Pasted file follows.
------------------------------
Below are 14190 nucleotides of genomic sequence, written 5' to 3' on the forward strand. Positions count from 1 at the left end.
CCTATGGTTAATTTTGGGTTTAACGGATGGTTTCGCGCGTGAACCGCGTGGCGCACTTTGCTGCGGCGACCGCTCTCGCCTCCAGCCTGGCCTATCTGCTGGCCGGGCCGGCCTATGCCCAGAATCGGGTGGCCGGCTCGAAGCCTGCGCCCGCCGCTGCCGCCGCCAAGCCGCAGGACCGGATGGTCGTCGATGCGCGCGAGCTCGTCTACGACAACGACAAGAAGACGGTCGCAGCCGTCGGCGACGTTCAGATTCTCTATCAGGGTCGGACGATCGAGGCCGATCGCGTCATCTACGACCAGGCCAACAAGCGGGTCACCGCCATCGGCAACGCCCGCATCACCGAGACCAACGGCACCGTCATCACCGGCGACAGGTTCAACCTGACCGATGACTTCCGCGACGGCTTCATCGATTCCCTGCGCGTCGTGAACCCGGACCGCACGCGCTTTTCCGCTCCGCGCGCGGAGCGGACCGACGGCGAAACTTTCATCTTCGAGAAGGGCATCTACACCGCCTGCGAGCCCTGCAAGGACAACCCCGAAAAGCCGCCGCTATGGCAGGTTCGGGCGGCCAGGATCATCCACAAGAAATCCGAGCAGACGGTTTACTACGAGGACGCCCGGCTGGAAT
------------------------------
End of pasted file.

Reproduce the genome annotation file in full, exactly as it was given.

Below are 14190 nucleotides of genomic sequence, written 5' to 3' on the forward strand. Positions count from 1 at the left end.
CCTATGGTTAATTTTGGGTTTAACGGATGGTTTCGCGCGTGAACCGCGTGGCGCACTTTGCTGCGGCGACCGCTCTCGCCTCCAGCCTGGCCTATCTGCTGGCCGGGCCGGCCTATGCCCAGAATCGGGTGGCCGGCTCGAAGCCTGCGCCCGCCGCTGCCGCCGCCAAGCCGCAGGACCGGATGGTCGTCGATGCGCGCGAGCTCGTCTACGACAACGACAAGAAGACGGTCGCAGCCGTCGGCGACGTTCAGATTCTCTATCAGGGTCGGACGATCGAGGCCGATCGCGTCATCTACGACCAGGCCAACAAGCGGGTCACCGCCATCGGCAACGCCCGCATCACCGAGACCAACGGCACCGTCATCACCGGCGACAGGTTCAACCTGACCGATGACTTCCGCGACGGCTTCATCGATTCCCTGCGCGTCGTGAACCCGGACCGCACGCGCTTTTCCGCTCCGCGCGCGGAGCGGACCGACGGCGAAACTTTCATCTTCGAGAAGGGCATCTACACCGCCTGCGAGCCCTGCAAGGACAACCCCGAAAAGCCGCCGCTATGGCAGGTTCGGGCGGCCAGGATCATCCACAAGAAATCCGAGCAGACGGTTTACTACGAGGACGCCCGGCTGGAAT